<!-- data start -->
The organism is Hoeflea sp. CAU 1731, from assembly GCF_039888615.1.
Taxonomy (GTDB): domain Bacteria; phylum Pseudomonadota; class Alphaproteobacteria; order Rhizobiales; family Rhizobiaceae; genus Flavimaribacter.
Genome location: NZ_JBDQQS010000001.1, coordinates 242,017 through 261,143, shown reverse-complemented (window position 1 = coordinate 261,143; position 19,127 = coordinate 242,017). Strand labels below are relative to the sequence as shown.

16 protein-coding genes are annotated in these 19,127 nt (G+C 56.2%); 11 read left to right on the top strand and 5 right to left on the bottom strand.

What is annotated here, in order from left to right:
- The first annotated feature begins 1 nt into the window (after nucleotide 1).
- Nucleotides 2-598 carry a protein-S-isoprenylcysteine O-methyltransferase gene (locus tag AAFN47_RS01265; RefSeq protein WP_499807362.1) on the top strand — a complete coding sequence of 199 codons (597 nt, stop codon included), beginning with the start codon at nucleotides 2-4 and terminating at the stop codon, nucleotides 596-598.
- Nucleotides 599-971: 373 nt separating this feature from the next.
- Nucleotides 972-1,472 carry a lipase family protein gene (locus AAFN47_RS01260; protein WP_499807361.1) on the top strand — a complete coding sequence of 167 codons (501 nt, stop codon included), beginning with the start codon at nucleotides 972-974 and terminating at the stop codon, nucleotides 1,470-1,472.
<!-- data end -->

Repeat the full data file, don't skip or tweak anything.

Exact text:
The organism is Hoeflea sp. CAU 1731, from assembly GCF_039888615.1.
Taxonomy (GTDB): domain Bacteria; phylum Pseudomonadota; class Alphaproteobacteria; order Rhizobiales; family Rhizobiaceae; genus Flavimaribacter.
Genome location: NZ_JBDQQS010000001.1, coordinates 242,017 through 261,143, shown reverse-complemented (window position 1 = coordinate 261,143; position 19,127 = coordinate 242,017). Strand labels below are relative to the sequence as shown.

16 protein-coding genes are annotated in these 19,127 nt (G+C 56.2%); 11 read left to right on the top strand and 5 right to left on the bottom strand.

What is annotated here, in order from left to right:
- The first annotated feature begins 1 nt into the window (after nucleotide 1).
- Nucleotides 2-598 carry a protein-S-isoprenylcysteine O-methyltransferase gene (locus tag AAFN47_RS01265; RefSeq protein WP_499807362.1) on the top strand — a complete coding sequence of 199 codons (597 nt, stop codon included), beginning with the start codon at nucleotides 2-4 and terminating at the stop codon, nucleotides 596-598.
- Nucleotides 599-971: 373 nt separating this feature from the next.
- Nucleotides 972-1,472 carry a lipase family protein gene (locus AAFN47_RS01260; protein WP_499807361.1) on the top strand — a complete coding sequence of 167 codons (501 nt, stop codon included), beginning with the start codon at nucleotides 972-974 and terminating at the stop codon, nucleotides 1,470-1,472.